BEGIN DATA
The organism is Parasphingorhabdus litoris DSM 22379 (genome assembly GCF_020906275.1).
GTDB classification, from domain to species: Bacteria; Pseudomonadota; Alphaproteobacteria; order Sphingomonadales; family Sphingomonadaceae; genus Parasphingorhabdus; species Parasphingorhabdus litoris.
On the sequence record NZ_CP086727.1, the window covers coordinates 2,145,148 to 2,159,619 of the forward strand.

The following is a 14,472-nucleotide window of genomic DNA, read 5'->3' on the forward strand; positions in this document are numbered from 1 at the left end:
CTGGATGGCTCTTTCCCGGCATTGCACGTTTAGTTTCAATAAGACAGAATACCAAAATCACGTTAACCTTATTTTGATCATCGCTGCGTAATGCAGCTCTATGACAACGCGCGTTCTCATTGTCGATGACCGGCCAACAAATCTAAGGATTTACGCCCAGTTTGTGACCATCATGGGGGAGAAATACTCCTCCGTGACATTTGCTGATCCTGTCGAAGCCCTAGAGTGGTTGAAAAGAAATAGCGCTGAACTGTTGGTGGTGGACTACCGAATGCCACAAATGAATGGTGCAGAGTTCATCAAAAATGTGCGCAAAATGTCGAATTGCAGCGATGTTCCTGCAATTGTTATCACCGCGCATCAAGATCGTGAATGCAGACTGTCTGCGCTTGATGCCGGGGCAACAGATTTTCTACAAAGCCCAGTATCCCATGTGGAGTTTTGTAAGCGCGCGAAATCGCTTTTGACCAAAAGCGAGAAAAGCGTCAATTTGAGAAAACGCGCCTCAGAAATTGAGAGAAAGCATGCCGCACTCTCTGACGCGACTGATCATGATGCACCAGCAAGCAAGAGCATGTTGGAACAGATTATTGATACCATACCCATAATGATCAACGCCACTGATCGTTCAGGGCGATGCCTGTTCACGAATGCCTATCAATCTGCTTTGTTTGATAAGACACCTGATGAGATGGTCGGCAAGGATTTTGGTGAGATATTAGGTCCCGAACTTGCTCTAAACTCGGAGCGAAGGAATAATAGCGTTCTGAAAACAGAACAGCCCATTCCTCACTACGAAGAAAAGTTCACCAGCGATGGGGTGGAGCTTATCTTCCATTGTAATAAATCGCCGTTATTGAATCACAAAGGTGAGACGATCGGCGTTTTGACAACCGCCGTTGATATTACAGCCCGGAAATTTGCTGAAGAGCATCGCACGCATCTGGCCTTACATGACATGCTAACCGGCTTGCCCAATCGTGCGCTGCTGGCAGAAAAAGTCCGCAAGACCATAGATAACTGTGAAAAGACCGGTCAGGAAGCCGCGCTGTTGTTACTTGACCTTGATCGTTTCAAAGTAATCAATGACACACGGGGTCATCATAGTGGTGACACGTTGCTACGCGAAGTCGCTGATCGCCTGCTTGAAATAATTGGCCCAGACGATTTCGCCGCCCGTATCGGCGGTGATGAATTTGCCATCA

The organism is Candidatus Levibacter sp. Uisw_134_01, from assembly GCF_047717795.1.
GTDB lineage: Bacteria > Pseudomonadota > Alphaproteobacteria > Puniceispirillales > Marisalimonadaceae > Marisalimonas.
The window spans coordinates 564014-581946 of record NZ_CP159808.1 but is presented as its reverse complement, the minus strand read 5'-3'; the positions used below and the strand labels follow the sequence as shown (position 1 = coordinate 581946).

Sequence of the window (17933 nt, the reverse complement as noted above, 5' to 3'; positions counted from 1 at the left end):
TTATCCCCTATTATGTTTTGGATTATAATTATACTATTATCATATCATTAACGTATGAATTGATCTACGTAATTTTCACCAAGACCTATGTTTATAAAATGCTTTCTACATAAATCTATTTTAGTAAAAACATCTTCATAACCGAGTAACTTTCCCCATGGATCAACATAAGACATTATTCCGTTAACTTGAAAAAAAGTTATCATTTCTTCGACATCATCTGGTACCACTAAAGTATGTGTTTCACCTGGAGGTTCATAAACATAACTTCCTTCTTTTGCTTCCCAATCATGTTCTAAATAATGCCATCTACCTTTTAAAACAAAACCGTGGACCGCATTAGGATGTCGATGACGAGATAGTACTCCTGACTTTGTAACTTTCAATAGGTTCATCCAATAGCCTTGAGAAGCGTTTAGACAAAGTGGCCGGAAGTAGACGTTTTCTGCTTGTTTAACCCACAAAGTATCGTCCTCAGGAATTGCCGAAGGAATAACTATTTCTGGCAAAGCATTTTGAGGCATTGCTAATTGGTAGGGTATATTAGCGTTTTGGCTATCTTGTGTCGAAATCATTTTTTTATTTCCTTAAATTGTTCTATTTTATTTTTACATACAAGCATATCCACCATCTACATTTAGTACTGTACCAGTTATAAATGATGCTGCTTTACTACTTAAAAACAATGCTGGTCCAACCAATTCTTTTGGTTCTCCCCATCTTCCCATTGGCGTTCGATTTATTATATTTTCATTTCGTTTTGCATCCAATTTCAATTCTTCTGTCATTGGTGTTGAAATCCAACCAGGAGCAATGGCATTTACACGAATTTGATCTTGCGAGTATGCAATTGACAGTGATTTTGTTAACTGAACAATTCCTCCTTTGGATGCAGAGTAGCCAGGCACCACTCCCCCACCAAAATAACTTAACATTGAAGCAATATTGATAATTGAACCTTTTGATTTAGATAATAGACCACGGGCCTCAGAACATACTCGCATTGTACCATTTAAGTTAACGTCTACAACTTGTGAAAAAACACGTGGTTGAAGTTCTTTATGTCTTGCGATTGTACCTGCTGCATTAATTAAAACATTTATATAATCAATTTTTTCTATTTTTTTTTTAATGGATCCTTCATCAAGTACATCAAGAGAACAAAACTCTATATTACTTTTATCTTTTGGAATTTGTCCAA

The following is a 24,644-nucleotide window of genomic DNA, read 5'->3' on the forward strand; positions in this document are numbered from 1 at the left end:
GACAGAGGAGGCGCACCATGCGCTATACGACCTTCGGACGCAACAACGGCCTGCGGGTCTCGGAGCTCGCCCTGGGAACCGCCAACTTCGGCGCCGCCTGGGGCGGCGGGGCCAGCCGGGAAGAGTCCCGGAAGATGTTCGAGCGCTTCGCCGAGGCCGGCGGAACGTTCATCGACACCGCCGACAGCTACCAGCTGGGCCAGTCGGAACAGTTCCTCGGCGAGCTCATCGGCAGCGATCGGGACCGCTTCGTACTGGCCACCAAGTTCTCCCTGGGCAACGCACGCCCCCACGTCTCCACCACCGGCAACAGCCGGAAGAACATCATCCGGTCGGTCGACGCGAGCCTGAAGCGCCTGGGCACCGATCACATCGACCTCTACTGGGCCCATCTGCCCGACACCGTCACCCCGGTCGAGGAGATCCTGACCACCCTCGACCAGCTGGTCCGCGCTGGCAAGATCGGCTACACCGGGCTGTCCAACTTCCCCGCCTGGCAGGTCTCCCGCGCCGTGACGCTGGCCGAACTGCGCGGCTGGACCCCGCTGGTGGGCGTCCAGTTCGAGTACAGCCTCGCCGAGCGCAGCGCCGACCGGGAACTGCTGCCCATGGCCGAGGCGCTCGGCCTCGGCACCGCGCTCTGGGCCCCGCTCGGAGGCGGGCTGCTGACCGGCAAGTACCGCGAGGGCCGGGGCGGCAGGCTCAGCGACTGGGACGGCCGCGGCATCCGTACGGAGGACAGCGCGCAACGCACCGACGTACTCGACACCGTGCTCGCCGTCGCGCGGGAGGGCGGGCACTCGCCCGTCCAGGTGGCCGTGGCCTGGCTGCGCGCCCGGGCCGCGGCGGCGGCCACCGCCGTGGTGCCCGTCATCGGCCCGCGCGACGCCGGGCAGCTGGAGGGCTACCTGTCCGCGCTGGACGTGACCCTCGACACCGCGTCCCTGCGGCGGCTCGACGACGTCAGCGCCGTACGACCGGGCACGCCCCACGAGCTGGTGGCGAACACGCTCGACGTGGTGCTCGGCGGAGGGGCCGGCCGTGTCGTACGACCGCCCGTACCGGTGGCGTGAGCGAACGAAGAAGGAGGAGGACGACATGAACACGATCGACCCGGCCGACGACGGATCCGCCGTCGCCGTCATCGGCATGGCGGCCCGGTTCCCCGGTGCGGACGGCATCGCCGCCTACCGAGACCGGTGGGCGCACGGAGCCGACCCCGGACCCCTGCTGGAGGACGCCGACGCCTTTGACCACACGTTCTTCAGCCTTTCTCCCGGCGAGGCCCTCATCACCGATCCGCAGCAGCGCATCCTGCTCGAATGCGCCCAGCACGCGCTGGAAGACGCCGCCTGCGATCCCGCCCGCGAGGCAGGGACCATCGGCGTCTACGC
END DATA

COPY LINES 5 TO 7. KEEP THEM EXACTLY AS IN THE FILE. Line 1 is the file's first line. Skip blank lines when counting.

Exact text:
CTGGATGGCTCTTTCCCGGCATTGCACGTTTAGTTTCAATAAGACAGAATACCAAAATCACGTTAACCTTATTTTGATCATCGCTGCGTAATGCAGCTCTATGACAACGCGCGTTCTCATTGTCGATGACCGGCCAACAAATCTAAGGATTTACGCCCAGTTTGTGACCATCATGGGGGAGAAATACTCCTCCGTGACATTTGCTGATCCTGTCGAAGCCCTAGAGTGGTTGAAAAGAAATAGCGCTGAACTGTTGGTGGTGGACTACCGAATGCCACAAATGAATGGTGCAGAGTTCATCAAAAATGTGCGCAAAATGTCGAATTGCAGCGATGTTCCTGCAATTGTTATCACCGCGCATCAAGATCGTGAATGCAGACTGTCTGCGCTTGATGCCGGGGCAACAGATTTTCTACAAAGCCCAGTATCCCATGTGGAGTTTTGTAAGCGCGCGAAATCGCTTTTGACCAAAAGCGAGAAAAGCGTCAATTTGAGAAAACGCGCCTCAGAAATTGAGAGAAAGCATGCCGCACTCTCTGACGCGACTGATCATGATGCACCAGCAAGCAAGAGCATGTTGGAACAGATTATTGATACCATACCCATAATGATCAACGCCACTGATCGTTCAGGGCGATGCCTGTTCACGAATGCCTATCAATCTGCTTTGTTTGATAAGACACCTGATGAGATGGTCGGCAAGGATTTTGGTGAGATATTAGGTCCCGAACTTGCTCTAAACTCGGAGCGAAGGAATAATAGCGTTCTGAAAACAGAACAGCCCATTCCTCACTACGAAGAAAAGTTCACCAGCGATGGGGTGGAGCTTATCTTCCATTGTAATAAATCGCCGTTATTGAATCACAAAGGTGAGACGATCGGCGTTTTGACAACCGCCGTTGATATTACAGCCCGGAAATTTGCTGAAGAGCATCGCACGCATCTGGCCTTACATGACATGCTAACCGGCTTGCCCAATCGTGCGCTGCTGGCAGAAAAAGTCCGCAAGACCATAGATAACTGTGAAAAGACCGGTCAGGAAGCCGCGCTGTTGTTACTTGACCTTGATCGTTTCAAAGTAATCAATGACACACGGGGTCATCATAGTGGTGACACGTTGCTACGCGAAGTCGCTGATCGCCTGCTTGAAATAATTGGCCCAGACGATTTCGCCGCCCGTATCGGCGGTGATGAATTTGCCATCA

The organism is Candidatus Levibacter sp. Uisw_134_01, from assembly GCF_047717795.1.
GTDB lineage: Bacteria > Pseudomonadota > Alphaproteobacteria > Puniceispirillales > Marisalimonadaceae > Marisalimonas.